Friday, October 18, 2013

How to lose half a trillion euros/ Electricity Costs raise alarms across Europe

"Renewable energy has grabbed a growing share of the market, pushed wholesale prices down and succeeded in its goal of driving down the price of new technologies. But the subsidy cost also has been large, the environmental gains non-existent so far and the damage done to today’s utilities much greater than expected."  -the Economist

Reports of discontent with European electricity policies from both the perspective of consumers saddled with ever-increasing bills for no more consumption, and utilities whose profitability has declined, along with their share value.
Higher Electricity Costs Raise Alarm Across Europe | IEEE Spectrum
Image from IEEE Spectrum page
British government predictions of sharply increased electricity prices in the next decades are getting renewed attention these days, as the country's opposition leader Ed MIlliband promised to freeze rates if elected prime minister. A March report from the Department of Energy and Climate Change found that with current policies subsidizing green power, electricity costs will rise 33 percent by 2020 and 41 percent by 2030.
In Germany, according to reports issued this month by IHS Inc. in Denver, Colo., green energy developers received $19 billion in subsidies last year, six times the comparable figure for the UK. Germany has pushed low-carbon and renewable energy technology harder than any other European country, with impressive results: Last year it produced 22 percent of its energy from "green" sources, five times as much as twenty years before. But the costs of those green advances have proven to be unsustainably high, from a political point of view.
In Germany's feed-in tariff system, developers of green technologies are guaranteed specific rates of return well into the future, with the costs of those subsidies distributed among all ratepayers, nationwide. Those subsidies are putting a heavy burden on the country's less well-off ratepayers andthreatening economic growth, at least as industry sees it. Figuring out how to redistribute those burdens without sacrificing the green policies themselves is a major element in negotiations to form a new government in Germany, which are expected to be protracted.  (continue...)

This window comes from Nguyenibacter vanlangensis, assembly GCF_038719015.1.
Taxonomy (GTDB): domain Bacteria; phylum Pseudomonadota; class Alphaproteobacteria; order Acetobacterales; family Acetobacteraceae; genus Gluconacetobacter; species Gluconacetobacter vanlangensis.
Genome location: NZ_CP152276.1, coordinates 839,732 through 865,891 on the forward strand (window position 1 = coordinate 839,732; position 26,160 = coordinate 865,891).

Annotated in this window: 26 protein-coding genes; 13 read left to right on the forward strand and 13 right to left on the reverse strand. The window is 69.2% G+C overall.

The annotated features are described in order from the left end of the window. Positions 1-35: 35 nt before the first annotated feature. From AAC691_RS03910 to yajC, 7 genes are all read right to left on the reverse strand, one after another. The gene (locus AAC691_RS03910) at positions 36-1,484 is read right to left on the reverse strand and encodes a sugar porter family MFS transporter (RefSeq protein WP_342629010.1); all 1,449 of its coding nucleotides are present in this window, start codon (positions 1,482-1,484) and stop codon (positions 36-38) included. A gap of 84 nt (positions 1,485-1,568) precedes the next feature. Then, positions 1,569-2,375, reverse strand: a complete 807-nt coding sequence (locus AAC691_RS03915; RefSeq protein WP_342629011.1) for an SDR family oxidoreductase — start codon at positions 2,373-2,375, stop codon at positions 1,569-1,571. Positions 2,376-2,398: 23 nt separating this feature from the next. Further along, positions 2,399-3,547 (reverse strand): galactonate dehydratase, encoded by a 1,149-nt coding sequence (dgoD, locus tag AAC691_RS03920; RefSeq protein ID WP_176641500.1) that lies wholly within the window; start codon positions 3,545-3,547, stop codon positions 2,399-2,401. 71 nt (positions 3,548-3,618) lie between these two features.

I'm always amazed that the 22% figure is thrown out without explanation that solar is ~5% and wind ~8%; the rest comes from the seldom discussed biofuels and traditional hydro.

Germany is interesting this year in another way: wind and solar have produced less over the first 3 quarters of the year, yet the renewables surcharge is headed up almost 20% again.  It's unclear, to me, how much of the increase is offset by a decline in market prices, and how much is due to payments required to force plants to continue operating.

Increasingly European utilities seek to close infrequently utilized generators, and the governments manoeuvre to force them to stay open.  The capacity trap set by requiring variable renewable energy sources (vRES) to have first access to grids is pounding the finances of the Europe's major utilities

I wrote early this year; "The end of profitability for the only generation exposed to the market price in Ontario serves as a warning to tread very carefully in introducing capacity payments' - but just shirking the issue with patchwork decisions isn't, I hope, the best alternative.

European utilities: How to lose half a trillion euros | The Economist:
The trouble is that power plants using nuclear fuel or brown coal are designed to run full blast and cannot easily reduce production, whereas the extra energy from solar and wind power is free. So the burden of adjustment fell on gas-fired and hard-coal power plants, whose output plummeted to only about 10% of capacity.
These events were a microcosm of the changes affecting all places where renewable sources of energy are becoming more important—Europe as a whole and Germany in particular. To environmentalists these changes are a story of triumph. Renewable, low-carbon energy accounts for an ever-greater share of production. It is helping push wholesale electricity prices down, and could one day lead to big reductions in greenhouse-gas emissions. For established utilities, though, this is a disaster. Their gas plants are being shouldered aside by renewable-energy sources. They are losing money on electricity generation. They worry that the growth of solar and wind power is destabilising the grid, and may lead to blackouts or brownouts. And they point out that you cannot run a normal business, in which customers pay for services according to how much they consume, if prices go negative. In short, they argue, the growth of renewable energy is undermining established utilities and replacing them with something less reliable and much more expensive.
The "only generation exposed to the market price" in Ontario is publicly owned non-regulated hydroelectric; the Liberal government of Ontario has institutionalized the cheap sale of hydro to subsidize rich private contracts.  This is exemplified with the recent news that solar will produce 1/15th of hydro's production, but contribute 37.5% more to the global adjustment pool, which comprises the bulk of the commodity charge for electricity in the province.

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